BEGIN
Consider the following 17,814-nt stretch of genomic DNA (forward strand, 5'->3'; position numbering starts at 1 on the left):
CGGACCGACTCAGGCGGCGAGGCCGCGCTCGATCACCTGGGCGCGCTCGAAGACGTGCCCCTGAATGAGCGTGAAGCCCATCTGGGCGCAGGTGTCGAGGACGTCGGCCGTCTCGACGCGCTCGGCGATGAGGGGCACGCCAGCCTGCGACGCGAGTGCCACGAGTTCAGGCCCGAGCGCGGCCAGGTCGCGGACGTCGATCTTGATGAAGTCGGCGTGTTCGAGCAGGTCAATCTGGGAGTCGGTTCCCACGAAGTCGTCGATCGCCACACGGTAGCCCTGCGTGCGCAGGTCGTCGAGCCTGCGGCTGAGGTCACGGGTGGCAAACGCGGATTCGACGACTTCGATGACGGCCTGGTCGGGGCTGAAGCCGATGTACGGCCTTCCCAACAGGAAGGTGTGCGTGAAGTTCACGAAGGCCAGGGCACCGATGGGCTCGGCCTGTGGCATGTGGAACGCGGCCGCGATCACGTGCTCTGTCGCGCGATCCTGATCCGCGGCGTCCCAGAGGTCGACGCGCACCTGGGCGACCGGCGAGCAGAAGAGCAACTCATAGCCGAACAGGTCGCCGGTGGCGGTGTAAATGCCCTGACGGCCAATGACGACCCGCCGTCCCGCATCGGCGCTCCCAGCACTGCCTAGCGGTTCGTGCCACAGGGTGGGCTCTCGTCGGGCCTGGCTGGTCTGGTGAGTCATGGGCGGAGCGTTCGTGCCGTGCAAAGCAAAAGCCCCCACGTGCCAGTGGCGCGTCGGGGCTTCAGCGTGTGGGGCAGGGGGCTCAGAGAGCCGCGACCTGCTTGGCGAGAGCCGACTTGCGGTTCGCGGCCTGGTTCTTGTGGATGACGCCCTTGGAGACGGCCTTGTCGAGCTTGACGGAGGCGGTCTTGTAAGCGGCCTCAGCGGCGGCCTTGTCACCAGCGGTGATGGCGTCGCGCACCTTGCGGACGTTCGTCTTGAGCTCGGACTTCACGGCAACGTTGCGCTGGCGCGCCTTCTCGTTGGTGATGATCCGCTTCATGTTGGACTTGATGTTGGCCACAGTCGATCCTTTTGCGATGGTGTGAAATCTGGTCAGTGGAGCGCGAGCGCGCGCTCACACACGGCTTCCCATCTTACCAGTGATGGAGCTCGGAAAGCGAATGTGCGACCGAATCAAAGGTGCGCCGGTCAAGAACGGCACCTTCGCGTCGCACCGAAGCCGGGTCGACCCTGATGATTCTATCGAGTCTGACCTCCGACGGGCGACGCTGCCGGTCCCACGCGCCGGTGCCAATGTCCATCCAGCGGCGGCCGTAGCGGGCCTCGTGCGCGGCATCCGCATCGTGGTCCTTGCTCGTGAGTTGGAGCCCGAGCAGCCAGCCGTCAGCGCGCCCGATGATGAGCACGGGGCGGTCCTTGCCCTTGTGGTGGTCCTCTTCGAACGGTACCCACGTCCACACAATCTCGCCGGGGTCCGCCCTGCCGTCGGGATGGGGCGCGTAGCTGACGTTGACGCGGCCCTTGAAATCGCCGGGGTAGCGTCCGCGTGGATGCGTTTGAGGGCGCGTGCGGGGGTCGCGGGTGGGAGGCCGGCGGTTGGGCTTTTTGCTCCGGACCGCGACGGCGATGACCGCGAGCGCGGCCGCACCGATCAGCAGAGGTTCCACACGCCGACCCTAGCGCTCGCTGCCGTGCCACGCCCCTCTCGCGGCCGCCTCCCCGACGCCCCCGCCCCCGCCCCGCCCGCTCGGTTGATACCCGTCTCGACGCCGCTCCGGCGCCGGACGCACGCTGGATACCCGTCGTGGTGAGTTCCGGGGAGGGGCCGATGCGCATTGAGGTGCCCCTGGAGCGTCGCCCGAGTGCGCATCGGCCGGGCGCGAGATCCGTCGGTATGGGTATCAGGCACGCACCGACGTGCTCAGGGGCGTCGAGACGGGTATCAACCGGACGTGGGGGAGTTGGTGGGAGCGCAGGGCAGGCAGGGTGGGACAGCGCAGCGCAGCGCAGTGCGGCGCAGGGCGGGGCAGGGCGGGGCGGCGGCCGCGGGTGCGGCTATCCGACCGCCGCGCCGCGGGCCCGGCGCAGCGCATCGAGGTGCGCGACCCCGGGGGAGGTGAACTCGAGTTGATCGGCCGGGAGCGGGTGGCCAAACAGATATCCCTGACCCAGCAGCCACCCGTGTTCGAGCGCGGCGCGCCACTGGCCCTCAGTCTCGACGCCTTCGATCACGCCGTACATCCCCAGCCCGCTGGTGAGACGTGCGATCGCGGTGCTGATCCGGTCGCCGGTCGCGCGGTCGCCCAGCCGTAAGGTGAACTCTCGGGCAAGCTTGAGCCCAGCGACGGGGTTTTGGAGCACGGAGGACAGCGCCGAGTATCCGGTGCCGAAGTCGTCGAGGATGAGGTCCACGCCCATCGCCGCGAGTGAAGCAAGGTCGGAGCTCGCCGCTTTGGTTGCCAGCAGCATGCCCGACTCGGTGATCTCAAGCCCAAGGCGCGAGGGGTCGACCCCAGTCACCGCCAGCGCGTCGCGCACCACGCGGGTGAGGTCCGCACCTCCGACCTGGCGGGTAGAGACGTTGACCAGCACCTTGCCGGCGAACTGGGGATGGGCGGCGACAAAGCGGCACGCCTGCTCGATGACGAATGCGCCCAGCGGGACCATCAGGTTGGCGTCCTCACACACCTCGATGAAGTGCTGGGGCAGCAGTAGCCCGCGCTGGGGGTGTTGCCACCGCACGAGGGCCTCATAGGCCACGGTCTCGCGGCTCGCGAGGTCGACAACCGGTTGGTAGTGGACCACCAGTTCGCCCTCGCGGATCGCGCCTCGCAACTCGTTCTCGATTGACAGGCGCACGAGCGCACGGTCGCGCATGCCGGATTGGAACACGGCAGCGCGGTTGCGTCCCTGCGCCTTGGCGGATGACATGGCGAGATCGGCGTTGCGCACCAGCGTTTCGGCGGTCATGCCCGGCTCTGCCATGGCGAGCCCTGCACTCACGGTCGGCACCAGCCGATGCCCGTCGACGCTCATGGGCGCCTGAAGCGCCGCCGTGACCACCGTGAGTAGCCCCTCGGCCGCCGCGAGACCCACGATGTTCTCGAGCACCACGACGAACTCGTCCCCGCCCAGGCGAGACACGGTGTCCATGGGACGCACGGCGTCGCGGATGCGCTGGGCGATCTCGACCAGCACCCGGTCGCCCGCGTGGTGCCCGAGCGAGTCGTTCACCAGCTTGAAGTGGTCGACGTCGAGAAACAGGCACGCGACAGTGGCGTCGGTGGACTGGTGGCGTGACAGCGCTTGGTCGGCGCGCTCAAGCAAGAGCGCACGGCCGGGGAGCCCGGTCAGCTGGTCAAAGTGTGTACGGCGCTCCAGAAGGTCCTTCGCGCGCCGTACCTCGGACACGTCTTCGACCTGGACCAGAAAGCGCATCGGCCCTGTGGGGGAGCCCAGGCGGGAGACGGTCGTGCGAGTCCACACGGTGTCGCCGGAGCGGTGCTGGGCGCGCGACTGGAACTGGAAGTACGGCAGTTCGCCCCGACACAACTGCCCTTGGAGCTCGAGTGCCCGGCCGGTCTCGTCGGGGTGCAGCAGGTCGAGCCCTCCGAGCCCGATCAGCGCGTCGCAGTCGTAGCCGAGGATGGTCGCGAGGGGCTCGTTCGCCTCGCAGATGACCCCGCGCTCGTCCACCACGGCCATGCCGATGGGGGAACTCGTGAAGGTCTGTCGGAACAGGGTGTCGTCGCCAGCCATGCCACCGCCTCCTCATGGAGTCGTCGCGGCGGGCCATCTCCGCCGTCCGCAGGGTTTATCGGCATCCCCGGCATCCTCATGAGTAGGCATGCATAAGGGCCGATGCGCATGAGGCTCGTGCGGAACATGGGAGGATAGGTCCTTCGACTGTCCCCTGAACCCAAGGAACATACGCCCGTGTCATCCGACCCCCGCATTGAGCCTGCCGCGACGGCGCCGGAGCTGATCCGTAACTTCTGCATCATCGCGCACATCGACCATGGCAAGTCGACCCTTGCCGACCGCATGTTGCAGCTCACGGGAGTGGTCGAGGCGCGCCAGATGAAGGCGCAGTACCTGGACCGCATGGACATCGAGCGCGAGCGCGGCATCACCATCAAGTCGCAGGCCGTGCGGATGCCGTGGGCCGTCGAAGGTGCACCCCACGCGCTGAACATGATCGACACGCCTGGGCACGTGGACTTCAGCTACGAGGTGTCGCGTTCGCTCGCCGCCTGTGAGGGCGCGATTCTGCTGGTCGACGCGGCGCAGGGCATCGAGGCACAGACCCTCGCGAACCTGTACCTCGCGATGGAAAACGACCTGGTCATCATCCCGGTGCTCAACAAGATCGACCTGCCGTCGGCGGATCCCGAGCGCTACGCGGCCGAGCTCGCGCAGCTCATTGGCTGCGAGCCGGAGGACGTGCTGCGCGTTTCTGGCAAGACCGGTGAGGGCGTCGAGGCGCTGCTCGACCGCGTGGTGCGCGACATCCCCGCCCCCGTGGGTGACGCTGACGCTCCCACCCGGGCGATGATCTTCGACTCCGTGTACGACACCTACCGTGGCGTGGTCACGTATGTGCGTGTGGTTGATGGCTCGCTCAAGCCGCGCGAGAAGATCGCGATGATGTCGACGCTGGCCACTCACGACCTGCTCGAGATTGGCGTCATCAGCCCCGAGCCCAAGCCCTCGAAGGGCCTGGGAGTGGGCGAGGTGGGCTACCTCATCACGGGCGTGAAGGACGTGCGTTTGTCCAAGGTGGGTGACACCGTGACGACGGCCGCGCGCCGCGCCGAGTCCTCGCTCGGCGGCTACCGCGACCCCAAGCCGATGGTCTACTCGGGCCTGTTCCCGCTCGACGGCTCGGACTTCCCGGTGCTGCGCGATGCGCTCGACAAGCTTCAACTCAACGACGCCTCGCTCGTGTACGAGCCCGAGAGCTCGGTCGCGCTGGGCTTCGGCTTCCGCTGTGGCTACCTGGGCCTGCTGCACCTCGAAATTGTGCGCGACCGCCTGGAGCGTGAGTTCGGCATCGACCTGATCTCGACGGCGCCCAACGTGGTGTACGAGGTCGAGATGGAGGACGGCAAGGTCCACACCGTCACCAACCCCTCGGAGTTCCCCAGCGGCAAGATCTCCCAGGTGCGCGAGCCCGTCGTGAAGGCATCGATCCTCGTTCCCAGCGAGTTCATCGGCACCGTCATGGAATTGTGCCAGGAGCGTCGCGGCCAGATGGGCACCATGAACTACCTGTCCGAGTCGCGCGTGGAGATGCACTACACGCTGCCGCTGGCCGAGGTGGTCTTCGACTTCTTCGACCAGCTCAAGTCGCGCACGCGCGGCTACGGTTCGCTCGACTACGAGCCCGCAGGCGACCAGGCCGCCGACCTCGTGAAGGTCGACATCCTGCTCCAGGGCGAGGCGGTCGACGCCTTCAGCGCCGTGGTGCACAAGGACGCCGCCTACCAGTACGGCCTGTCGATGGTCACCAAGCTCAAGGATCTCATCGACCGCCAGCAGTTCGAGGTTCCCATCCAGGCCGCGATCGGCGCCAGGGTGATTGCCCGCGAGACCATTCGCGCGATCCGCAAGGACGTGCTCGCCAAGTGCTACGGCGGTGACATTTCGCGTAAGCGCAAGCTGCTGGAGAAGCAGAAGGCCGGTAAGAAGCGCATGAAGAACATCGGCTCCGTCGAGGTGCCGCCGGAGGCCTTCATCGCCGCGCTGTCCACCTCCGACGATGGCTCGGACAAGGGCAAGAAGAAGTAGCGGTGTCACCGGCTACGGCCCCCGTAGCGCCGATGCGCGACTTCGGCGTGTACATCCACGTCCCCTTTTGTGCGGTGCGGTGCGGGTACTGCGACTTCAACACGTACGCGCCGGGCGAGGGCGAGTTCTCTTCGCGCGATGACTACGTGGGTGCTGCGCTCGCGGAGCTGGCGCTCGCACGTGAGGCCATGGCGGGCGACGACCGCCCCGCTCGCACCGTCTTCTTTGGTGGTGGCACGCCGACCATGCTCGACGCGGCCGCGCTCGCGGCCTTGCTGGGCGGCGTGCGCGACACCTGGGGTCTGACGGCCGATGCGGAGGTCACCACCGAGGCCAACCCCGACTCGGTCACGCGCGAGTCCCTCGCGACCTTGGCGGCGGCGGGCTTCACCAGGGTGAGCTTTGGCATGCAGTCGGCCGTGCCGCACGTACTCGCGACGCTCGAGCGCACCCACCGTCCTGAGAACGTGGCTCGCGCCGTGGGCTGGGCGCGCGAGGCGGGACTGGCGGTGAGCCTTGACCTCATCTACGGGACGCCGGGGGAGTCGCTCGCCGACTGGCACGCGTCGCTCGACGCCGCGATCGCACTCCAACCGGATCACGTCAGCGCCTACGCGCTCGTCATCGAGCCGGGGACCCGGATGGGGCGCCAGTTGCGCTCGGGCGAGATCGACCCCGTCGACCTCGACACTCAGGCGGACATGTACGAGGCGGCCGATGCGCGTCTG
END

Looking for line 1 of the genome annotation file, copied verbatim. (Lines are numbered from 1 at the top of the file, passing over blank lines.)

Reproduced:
Consider the following 17,814-nt stretch of genomic DNA (forward strand, 5'->3'; position numbering starts at 1 on the left):